Writing Prompt from thinkwritten
Prompt #27. Closed Doors: What’s behind the door? Why is it closed?
The door had been closed for as long as Evan could remember.
When his parents had first purchased the house, long before he was born, the door had been locked, and the key, missing. No one really ever spoke about it. Occasionally, someone would walk by it and swear they could see a light on in the room beyond. Once they checked again, however, it was determined that it was a trick of the light.
It never really occurred to Evan that the door should be opened. That was, until his mother and father both perished in an automobile accident one summer day. The driver in the other car swerved into them, knocking them into the guardrail. The car flipped, crashing into a canopy of trees. The branches swallowed up his mother, their finger-like claws digging into her heart, while the trunk of the tree dashed away his father’s head.
They were not pretty deaths.
Now, Evan stood before the door. He tapped his toe rhythmically on the floor as though keeping time along with some dangerous waltz. A handful of keys rested in his palms. For some reason, ever since the house was willed to him, he had to know what was behind the door. It called to him, yearning for him to open it and spill its delicious secrets. The world wanted to know, to rip it open and watch with yellow eyes and taste with diseased tongue.
That was what his life had become. Young yet, and never a good looker, Evan was alone now that his parents were dead. They had left him in the middle of college–the fool thought he could make a living as a novelist, even though he had never written a thing in his life–and they had left him poor. There had never been enough money in the house, really. Just enough to scrape by. Just enough food to keep them alive. Just enough soap to keep them clean, and enough clothing to keep them from being frozen. There were still hungry bellies and smelly feet; still cold winter days to moan about.
Ah, but now! Now this door would finally come down. Perhaps there was treasure behind it. Perhaps the previous owners had left some wonderful million dollar painting in a closet. Maybe the key to life was inside the locked away room. Maybe, maybe, maybe.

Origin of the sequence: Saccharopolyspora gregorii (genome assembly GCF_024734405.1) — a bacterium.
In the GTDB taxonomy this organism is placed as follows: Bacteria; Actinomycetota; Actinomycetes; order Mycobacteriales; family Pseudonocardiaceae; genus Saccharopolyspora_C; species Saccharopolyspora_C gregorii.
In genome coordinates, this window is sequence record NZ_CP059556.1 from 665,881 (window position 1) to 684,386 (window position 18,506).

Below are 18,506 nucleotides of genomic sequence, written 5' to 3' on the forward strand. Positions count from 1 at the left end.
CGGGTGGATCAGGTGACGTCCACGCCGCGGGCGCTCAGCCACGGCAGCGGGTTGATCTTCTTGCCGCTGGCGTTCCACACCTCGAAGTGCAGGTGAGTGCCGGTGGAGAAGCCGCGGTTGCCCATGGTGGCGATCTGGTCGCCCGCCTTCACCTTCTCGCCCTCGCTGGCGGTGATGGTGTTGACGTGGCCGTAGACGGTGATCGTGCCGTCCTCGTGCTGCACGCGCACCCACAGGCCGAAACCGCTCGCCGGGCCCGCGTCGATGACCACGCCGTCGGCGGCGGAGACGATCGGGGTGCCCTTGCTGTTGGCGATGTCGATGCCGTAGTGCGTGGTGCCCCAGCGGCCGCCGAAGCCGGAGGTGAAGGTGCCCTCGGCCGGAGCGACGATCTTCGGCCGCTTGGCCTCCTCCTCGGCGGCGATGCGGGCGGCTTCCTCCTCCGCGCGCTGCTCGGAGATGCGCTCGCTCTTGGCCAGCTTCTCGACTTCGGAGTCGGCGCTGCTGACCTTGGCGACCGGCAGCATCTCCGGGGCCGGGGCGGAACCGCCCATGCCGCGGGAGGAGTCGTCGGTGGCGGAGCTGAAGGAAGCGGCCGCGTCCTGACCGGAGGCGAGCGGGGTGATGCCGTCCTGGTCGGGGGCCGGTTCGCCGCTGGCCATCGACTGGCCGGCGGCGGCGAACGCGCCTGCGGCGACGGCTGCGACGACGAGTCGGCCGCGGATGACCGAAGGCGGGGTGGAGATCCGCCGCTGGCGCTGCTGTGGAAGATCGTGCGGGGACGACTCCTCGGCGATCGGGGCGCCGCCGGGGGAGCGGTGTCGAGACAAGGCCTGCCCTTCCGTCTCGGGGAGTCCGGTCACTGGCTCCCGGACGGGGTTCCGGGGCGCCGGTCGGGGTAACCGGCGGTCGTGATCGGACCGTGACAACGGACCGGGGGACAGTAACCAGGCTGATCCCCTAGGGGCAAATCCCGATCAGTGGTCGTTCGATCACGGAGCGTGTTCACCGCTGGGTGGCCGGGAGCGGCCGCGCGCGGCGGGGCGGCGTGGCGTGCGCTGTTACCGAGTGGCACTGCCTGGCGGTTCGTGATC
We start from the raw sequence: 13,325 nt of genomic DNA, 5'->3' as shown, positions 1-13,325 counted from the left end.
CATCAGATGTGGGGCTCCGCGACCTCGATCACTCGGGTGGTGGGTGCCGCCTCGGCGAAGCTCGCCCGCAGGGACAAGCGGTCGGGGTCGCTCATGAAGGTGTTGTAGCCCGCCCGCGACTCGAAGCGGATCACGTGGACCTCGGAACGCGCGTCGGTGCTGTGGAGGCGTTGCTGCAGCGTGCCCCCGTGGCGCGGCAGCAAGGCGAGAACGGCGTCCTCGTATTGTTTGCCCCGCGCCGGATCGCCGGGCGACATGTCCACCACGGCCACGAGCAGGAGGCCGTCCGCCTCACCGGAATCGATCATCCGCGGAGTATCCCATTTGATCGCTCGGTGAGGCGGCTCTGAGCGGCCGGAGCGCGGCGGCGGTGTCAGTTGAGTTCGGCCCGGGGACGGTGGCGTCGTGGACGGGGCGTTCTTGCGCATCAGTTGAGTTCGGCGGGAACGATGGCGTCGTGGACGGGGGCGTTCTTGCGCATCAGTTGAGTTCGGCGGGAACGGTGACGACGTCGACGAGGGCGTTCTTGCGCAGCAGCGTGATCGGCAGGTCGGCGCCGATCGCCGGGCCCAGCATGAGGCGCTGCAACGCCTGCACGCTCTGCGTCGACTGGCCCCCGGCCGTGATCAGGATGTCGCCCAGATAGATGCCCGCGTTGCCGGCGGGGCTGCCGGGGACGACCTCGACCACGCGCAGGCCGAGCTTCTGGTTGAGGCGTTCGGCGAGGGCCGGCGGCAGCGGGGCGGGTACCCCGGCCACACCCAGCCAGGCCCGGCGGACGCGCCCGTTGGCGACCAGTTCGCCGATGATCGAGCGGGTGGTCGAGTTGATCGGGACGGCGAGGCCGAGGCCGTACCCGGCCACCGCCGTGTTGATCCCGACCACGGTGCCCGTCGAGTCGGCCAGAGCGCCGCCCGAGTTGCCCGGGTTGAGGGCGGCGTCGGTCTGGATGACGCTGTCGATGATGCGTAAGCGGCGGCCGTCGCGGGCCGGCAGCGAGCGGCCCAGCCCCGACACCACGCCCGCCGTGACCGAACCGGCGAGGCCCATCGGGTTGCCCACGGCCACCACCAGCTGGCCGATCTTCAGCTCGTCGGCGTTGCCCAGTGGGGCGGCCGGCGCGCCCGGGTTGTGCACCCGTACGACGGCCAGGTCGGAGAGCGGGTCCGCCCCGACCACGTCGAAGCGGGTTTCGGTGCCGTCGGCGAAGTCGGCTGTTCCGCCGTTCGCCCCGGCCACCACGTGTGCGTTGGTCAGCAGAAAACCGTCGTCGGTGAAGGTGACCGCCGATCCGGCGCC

Alive with what could be inside, Evan started to fiddle with the keys. One, two, three. None fit. Growing frustrated, he slammed his fists against that stubborn door. The wood cracked slightly and some paint chipped for his efforts, but otherwise, it remained in solid, sturdy. With a grunt, he kicked at it and swore for it stubbed his toes.
“Damned thing,” he snarled. For the time being, he would wait. He would find a way in, even if he had to break the door down. He would bide his time, for a while at least. He turned away, spying a light under the door for a moment. When he turned to be certain, the light was gone again. Just a trick of the light.
Evan’s sleep that night was restless. He tossed and turned on waves of nightmares and dreams, the ocean of slumber threatening to swallow him up whole. When he awoke, he was panting, and his skin was slick with sweat. After fumbling with the bedside lamp, he finally managed to shed light upon the once inky-black room.
In the morning, he walked by the door again to get to the kitchen. He paused, studying it, trying to figure out what was different about it. Then it hit him like a train–the door was open. Just a crack, just a centimeter, but it was open. Stupefied, he stood before it with shaking hands. Just a push. Just to look inside and see, once and for all…
Slowly, as though afraid to break something, he pushed the door open to view what was inside. Dust greeted him at first, and spiderwebs the size of his torso. The darkness of the space beyond seemed to linger in his vision longer than it should have. He sneezed, and the spell was broken.
Beyond the door, a light flickered on.
Evan stepped into the room. It was painted pastel pink and cream in stripes. Through the dust he could make out hanging, framed pictures of little white rabbits and tabby orange kittens. There was an old cradle in one corner, and in another, a beautiful crib that matched the cream of the walls. A spider was making its home there, silently singing to sleep its young.
Here, the hopes and dreams of a should-have-been-mother died. The future of her child had been taken all too soon. A father wept here, knowing he could never touch his much loved and much anticipated baby girl. Together, a couple had come here, happiness in their hearts at first, only to have that joy ripped away from them.
It was not a nursery; the room was a tomb.
Slowly, Evan backed out, edging through the doorway until he could breathe again in the hall. Silently, he closed the door. There was a click, and once again, it was locked.